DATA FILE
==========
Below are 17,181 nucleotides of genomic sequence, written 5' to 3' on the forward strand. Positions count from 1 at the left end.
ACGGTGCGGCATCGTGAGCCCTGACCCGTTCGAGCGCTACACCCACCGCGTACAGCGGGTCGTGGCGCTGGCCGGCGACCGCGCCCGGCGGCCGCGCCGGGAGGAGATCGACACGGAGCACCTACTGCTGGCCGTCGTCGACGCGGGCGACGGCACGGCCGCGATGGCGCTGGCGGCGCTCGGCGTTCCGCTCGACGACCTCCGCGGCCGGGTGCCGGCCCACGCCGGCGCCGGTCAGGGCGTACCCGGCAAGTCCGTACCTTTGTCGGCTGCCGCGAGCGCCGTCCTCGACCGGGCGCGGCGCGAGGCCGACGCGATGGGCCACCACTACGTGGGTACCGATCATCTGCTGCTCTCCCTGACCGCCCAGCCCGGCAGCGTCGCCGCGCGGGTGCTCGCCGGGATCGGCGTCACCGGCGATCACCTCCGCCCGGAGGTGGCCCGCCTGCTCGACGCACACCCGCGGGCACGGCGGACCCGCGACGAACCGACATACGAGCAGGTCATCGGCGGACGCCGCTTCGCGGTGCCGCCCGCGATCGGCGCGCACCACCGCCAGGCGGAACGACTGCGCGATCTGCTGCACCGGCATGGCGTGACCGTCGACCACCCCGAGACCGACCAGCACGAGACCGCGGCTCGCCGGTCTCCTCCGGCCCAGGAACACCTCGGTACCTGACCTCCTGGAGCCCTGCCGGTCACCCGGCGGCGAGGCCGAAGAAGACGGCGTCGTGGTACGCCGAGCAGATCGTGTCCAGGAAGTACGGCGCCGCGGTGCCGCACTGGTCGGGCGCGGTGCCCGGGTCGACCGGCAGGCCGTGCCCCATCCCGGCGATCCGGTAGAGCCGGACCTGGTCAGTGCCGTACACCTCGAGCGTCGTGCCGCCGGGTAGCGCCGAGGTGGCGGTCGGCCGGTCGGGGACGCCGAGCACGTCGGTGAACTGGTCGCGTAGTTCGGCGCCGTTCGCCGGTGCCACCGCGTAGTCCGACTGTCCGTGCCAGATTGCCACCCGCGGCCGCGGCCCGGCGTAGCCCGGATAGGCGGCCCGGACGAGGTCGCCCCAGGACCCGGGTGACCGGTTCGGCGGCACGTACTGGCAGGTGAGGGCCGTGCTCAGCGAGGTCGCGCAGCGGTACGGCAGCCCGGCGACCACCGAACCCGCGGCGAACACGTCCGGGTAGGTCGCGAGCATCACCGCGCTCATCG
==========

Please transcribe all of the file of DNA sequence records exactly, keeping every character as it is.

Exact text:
Below are 17,181 nucleotides of genomic sequence, written 5' to 3' on the forward strand. Positions count from 1 at the left end.
ACGGTGCGGCATCGTGAGCCCTGACCCGTTCGAGCGCTACACCCACCGCGTACAGCGGGTCGTGGCGCTGGCCGGCGACCGCGCCCGGCGGCCGCGCCGGGAGGAGATCGACACGGAGCACCTACTGCTGGCCGTCGTCGACGCGGGCGACGGCACGGCCGCGATGGCGCTGGCGGCGCTCGGCGTTCCGCTCGACGACCTCCGCGGCCGGGTGCCGGCCCACGCCGGCGCCGGTCAGGGCGTACCCGGCAAGTCCGTACCTTTGTCGGCTGCCGCGAGCGCCGTCCTCGACCGGGCGCGGCGCGAGGCCGACGCGATGGGCCACCACTACGTGGGTACCGATCATCTGCTGCTCTCCCTGACCGCCCAGCCCGGCAGCGTCGCCGCGCGGGTGCTCGCCGGGATCGGCGTCACCGGCGATCACCTCCGCCCGGAGGTGGCCCGCCTGCTCGACGCACACCCGCGGGCACGGCGGACCCGCGACGAACCGACATACGAGCAGGTCATCGGCGGACGCCGCTTCGCGGTGCCGCCCGCGATCGGCGCGCACCACCGCCAGGCGGAACGACTGCGCGATCTGCTGCACCGGCATGGCGTGACCGTCGACCACCCCGAGACCGACCAGCACGAGACCGCGGCTCGCCGGTCTCCTCCGGCCCAGGAACACCTCGGTACCTGACCTCCTGGAGCCCTGCCGGTCACCCGGCGGCGAGGCCGAAGAAGACGGCGTCGTGGTACGCCGAGCAGATCGTGTCCAGGAAGTACGGCGCCGCGGTGCCGCACTGGTCGGGCGCGGTGCCCGGGTCGACCGGCAGGCCGTGCCCCATCCCGGCGATCCGGTAGAGCCGGACCTGGTCAGTGCCGTACACCTCGAGCGTCGTGCCGCCGGGTAGCGCCGAGGTGGCGGTCGGCCGGTCGGGGACGCCGAGCACGTCGGTGAACTGGTCGCGTAGTTCGGCGCCGTTCGCCGGTGCCACCGCGTAGTCCGACTGTCCGTGCCAGATTGCCACCCGCGGCCGCGGCCCGGCGTAGCCCGGATAGGCGGCCCGGACGAGGTCGCCCCAGGACCCGGGTGACCGGTTCGGCGGCACGTACTGGCAGGTGAGGGCCGTGCTCAGCGAGGTCGCGCAGCGGTACGGCAGCCCGGCGACCACCGAACCCGCGGCGAACACGTCCGGGTAGGTCGCGAGCATCACCGCGCTCATCG